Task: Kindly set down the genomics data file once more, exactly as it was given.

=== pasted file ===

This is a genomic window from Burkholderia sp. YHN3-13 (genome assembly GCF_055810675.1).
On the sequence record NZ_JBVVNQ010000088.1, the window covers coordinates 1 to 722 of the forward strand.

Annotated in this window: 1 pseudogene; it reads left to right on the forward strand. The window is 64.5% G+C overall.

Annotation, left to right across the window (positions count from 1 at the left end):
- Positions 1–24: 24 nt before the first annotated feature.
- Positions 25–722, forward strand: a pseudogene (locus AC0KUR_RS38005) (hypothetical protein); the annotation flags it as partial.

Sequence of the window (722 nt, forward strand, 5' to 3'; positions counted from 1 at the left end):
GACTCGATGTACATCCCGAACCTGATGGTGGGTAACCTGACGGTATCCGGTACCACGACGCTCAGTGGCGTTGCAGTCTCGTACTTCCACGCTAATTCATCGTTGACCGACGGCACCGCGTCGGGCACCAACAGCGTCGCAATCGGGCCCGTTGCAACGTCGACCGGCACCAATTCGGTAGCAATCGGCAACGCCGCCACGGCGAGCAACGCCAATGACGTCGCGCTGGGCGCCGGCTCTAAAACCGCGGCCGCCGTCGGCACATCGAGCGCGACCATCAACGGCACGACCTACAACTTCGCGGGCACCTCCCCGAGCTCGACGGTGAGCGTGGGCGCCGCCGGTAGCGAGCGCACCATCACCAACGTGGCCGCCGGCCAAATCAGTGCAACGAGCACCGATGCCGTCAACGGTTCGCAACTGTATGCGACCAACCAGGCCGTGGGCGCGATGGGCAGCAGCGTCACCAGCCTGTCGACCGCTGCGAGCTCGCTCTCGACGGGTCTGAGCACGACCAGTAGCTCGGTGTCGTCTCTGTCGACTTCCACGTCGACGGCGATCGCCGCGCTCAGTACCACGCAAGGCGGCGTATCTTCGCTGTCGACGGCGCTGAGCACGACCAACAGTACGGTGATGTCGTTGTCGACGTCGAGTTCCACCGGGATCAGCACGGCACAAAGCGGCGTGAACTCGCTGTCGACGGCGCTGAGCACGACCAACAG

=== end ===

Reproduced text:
This is a genomic window from Burkholderia sp. YHN3-13 (genome assembly GCF_055810675.1).
On the sequence record NZ_JBVVNQ010000088.1, the window covers coordinates 1 to 722 of the forward strand.

Annotated in this window: 1 pseudogene; it reads left to right on the forward strand. The window is 64.5% G+C overall.

Annotation, left to right across the window (positions count from 1 at the left end):
- Positions 1–24: 24 nt before the first annotated feature.
- Positions 25–722, forward strand: a pseudogene (locus AC0KUR_RS38005) (hypothetical protein); the annotation flags it as partial.

Sequence of the window (722 nt, forward strand, 5' to 3'; positions counted from 1 at the left end):
GACTCGATGTACATCCCGAACCTGATGGTGGGTAACCTGACGGTATCCGGTACCACGACGCTCAGTGGCGTTGCAGTCTCGTACTTCCACGCTAATTCATCGTTGACCGACGGCACCGCGTCGGGCACCAACAGCGTCGCAATCGGGCCCGTTGCAACGTCGACCGGCACCAATTCGGTAGCAATCGGCAACGCCGCCACGGCGAGCAACGCCAATGACGTCGCGCTGGGCGCCGGCTCTAAAACCGCGGCCGCCGTCGGCACATCGAGCGCGACCATCAACGGCACGACCTACAACTTCGCGGGCACCTCCCCGAGCTCGACGGTGAGCGTGGGCGCCGCCGGTAGCGAGCGCACCATCACCAACGTGGCCGCCGGCCAAATCAGTGCAACGAGCACCGATGCCGTCAACGGTTCGCAACTGTATGCGACCAACCAGGCCGTGGGCGCGATGGGCAGCAGCGTCACCAGCCTGTCGACCGCTGCGAGCTCGCTCTCGACGGGTCTGAGCACGACCAGTAGCTCGGTGTCGTCTCTGTCGACTTCCACGTCGACGGCGATCGCCGCGCTCAGTACCACGCAAGGCGGCGTATCTTCGCTGTCGACGGCGCTGAGCACGACCAACAGTACGGTGATGTCGTTGTCGACGTCGAGTTCCACCGGGATCAGCACGGCACAAAGCGGCGTGAACTCGCTGTCGACGGCGCTGAGCACGACCAACAG